SLR (Statutory Liquidity Ratio): It is the percentage of Net Demand and Time Liabilities of Scabs that are kept with them only in the form of:
- Cash or
- Gold(at current market price)
- SLR Securities or
Any combination of the above three.
The range of SLR prescribed by RBI is from 0-40%.
Role of CLR and SLR:
Both are used to control the credit in the economy or increase/decrease the rate of inflation.
To decrease the money supply (inflation is high), RBI increases CRR and vice versa. Similarly, to reduce inflation, RBI increases SLR. In the opposite scenario, to boost the economic growth RBI decreases SLR.
1. What is the liquidity of money? How it is related to the interest rate? 2+3=5
Ans: Liquidity refers to the money floating in the system that is available to all stakeholders of the markets viz. Individuals, corporate entities, and the government.
Liquidity is influenced by the demand and supply of money in the system. RBI can either inject liquidity in the system or absorb the liquidity in the system. RBI uses the weapons of Repo Rate and Reverse Repo Rate for injection or absorption of liquidity that is consistent with the prevailing monetary policy stance.
Impact on interest rates:
In case of tight monetary policy, RBI takes money out of the system (liquidity) by selling securities and raising the reserve requirement at banks. This increases interest rates because the demand for credit is so high that lenders price their loans higher to take advantage of the demand. Tight money and high-interest rates tend to slow economic activity. The opposite happens when RBI adopts an expansionary monetary policy leading to lower interest rates.
2. What is the role of intermediaries in the financial market? (5)
Ans: Financial intermediaries include various organizations who facilitate the smooth functioning of the financial system by making investors and borrowers meet. They mobilize savings of the surplus units and allocate them in productive activities promising a better rate of return. Few types and their role are discussed below-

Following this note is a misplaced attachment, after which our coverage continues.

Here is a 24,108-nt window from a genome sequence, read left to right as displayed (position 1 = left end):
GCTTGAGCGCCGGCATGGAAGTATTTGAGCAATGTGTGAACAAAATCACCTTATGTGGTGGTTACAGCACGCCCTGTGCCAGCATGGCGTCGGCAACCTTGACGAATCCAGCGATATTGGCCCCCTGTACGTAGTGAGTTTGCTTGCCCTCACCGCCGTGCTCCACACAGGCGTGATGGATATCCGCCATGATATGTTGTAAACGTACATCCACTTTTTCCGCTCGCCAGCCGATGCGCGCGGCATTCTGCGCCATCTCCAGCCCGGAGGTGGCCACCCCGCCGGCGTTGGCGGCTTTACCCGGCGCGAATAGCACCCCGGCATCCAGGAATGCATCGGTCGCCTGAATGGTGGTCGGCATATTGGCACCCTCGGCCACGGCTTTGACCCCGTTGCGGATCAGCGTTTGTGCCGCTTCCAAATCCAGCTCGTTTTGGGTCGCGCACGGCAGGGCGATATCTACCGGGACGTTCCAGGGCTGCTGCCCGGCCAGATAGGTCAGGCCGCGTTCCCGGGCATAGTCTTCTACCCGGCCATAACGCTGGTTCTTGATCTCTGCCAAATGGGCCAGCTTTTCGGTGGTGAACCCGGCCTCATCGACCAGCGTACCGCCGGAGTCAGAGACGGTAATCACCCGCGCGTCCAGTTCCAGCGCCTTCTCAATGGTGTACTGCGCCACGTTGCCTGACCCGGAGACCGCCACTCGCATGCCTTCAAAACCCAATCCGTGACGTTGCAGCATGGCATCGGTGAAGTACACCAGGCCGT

- The main function of these types of banks is to give financial services to entrepreneurs and businesses. Banks finance businesses by providing them with debit cards, banks accounts, short-term deposits, etc. with the money deposited by people in such banks. Examples include-Public and Private sector banks, RRBs, etc.
- Public sector banks: Major focus of these banks is to serve the people rather than earn profits.
- RRBs help in providing credit to the agricultural and rural regions.
- Development Financial Institutions: Examples include the institutions like IDBI, ICICI, IFCI, IIBI, IRDC at all Indian levels.
- Development banks provide medium and long-term finance to the corporate and industrial sector and also take up promotional activities for economic development.
- Investment Institutions:
- They mobilize savings at the public at large through various schemes and invest these funds in corporate and government securities. Examples -LIC, LTT, mutual funds, etc.
3. What constitutes currency in circulation? (5)
Answer: Currency in circulation measures money with the public and in banks. Currency in circulation includes notes in circulation, rupee coins, and small coins.
Currency with the public is arrived at after deducting cash with banks from total currency in circulation.